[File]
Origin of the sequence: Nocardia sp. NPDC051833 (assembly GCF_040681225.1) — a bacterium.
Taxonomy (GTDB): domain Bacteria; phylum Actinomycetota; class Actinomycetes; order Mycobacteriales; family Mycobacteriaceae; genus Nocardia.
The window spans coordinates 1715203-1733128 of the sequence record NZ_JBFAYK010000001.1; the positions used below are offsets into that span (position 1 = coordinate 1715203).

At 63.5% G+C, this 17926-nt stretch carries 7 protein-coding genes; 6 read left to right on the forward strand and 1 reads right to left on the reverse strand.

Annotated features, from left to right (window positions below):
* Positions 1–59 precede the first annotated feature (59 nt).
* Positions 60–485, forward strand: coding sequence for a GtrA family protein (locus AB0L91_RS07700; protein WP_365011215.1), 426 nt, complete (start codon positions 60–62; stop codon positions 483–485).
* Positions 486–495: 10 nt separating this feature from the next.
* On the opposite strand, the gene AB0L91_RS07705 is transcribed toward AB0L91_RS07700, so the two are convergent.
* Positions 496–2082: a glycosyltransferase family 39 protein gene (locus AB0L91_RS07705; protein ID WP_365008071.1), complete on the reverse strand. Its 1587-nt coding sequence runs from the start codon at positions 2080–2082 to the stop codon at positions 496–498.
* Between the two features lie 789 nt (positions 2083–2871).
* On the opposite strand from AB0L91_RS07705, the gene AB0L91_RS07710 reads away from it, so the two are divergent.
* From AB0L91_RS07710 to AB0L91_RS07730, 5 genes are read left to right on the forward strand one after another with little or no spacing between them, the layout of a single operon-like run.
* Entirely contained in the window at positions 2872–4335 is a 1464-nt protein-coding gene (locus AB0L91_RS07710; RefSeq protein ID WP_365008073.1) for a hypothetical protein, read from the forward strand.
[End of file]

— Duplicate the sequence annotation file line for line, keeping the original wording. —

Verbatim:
Origin of the sequence: Nocardia sp. NPDC051833 (assembly GCF_040681225.1) — a bacterium.
Taxonomy (GTDB): domain Bacteria; phylum Actinomycetota; class Actinomycetes; order Mycobacteriales; family Mycobacteriaceae; genus Nocardia.
The window spans coordinates 1715203-1733128 of the sequence record NZ_JBFAYK010000001.1; the positions used below are offsets into that span (position 1 = coordinate 1715203).

At 63.5% G+C, this 17926-nt stretch carries 7 protein-coding genes; 6 read left to right on the forward strand and 1 reads right to left on the reverse strand.

Annotated features, from left to right (window positions below):
* Positions 1–59 precede the first annotated feature (59 nt).
* Positions 60–485, forward strand: coding sequence for a GtrA family protein (locus AB0L91_RS07700; protein WP_365011215.1), 426 nt, complete (start codon positions 60–62; stop codon positions 483–485).
* Positions 486–495: 10 nt separating this feature from the next.
* On the opposite strand, the gene AB0L91_RS07705 is transcribed toward AB0L91_RS07700, so the two are convergent.
* Positions 496–2082: a glycosyltransferase family 39 protein gene (locus AB0L91_RS07705; protein ID WP_365008071.1), complete on the reverse strand. Its 1587-nt coding sequence runs from the start codon at positions 2080–2082 to the stop codon at positions 496–498.
* Between the two features lie 789 nt (positions 2083–2871).
* On the opposite strand from AB0L91_RS07705, the gene AB0L91_RS07710 reads away from it, so the two are divergent.
* From AB0L91_RS07710 to AB0L91_RS07730, 5 genes are read left to right on the forward strand one after another with little or no spacing between them, the layout of a single operon-like run.
* Entirely contained in the window at positions 2872–4335 is a 1464-nt protein-coding gene (locus AB0L91_RS07710; RefSeq protein ID WP_365008073.1) for a hypothetical protein, read from the forward strand.